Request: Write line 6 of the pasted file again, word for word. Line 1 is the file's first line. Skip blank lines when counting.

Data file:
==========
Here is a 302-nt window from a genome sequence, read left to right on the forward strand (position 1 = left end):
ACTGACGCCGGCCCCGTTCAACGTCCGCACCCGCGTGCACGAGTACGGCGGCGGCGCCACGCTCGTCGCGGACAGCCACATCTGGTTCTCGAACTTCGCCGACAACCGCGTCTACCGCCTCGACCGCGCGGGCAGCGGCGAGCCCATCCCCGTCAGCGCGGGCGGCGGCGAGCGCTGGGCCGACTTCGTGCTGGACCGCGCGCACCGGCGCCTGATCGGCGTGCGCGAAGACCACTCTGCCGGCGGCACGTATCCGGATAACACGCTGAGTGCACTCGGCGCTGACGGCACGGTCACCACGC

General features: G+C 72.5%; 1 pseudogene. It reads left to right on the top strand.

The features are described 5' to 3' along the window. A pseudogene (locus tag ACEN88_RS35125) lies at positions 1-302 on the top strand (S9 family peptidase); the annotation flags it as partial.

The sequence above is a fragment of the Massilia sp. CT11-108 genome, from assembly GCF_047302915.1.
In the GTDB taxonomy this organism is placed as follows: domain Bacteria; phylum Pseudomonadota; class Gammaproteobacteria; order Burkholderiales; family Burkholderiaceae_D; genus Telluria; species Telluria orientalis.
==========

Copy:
In the GTDB taxonomy this organism is placed as follows: domain Bacteria; phylum Pseudomonadota; class Gammaproteobacteria; order Burkholderiales; family Burkholderiaceae_D; genus Telluria; species Telluria orientalis.